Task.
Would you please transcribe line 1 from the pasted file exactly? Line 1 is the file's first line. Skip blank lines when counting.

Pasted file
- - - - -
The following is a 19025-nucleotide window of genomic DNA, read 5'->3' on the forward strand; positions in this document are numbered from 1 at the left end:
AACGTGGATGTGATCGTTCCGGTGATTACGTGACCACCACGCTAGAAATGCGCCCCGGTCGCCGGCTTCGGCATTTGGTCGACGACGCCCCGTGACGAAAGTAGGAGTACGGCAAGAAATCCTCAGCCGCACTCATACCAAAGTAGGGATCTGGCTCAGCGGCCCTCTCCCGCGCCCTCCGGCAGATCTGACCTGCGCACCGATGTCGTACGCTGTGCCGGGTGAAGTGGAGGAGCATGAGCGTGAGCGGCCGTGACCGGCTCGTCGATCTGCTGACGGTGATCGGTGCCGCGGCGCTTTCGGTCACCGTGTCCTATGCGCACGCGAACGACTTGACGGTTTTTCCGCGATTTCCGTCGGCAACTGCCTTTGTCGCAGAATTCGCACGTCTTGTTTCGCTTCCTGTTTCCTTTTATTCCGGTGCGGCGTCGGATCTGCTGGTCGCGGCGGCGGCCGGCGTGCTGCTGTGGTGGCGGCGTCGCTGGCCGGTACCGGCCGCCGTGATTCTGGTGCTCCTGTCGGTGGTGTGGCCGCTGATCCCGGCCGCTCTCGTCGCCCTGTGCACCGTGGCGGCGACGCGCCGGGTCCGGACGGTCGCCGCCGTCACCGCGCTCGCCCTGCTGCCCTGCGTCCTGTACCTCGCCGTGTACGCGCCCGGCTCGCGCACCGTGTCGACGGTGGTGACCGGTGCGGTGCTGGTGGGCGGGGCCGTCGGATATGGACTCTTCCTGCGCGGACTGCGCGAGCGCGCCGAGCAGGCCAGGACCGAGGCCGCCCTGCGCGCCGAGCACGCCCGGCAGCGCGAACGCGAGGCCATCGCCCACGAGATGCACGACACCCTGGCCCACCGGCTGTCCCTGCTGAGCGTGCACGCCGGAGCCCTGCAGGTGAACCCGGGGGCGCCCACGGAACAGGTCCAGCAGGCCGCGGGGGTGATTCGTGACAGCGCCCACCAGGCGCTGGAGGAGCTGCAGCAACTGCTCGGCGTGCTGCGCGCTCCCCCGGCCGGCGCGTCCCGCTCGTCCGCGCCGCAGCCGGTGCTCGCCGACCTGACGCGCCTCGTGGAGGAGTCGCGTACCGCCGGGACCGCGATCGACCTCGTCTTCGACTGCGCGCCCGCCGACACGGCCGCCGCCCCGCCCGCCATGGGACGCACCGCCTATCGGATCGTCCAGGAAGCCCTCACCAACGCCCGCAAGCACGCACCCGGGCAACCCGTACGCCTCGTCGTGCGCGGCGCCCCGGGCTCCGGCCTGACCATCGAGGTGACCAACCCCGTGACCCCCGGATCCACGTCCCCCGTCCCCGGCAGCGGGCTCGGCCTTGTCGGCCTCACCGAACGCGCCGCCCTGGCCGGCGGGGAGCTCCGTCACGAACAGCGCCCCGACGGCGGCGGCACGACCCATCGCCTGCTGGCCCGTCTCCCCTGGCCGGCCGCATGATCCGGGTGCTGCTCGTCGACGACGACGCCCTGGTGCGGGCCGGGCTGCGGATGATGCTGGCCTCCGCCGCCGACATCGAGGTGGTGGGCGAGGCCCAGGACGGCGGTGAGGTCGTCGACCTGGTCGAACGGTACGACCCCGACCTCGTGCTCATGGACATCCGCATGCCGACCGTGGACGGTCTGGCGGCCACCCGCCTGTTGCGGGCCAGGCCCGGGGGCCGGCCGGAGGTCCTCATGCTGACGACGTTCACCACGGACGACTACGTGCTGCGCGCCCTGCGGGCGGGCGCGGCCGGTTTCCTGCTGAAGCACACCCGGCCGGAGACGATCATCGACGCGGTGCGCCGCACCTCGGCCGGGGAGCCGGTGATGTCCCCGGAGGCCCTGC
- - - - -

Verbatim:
The following is a 19025-nucleotide window of genomic DNA, read 5'->3' on the forward strand; positions in this document are numbered from 1 at the left end: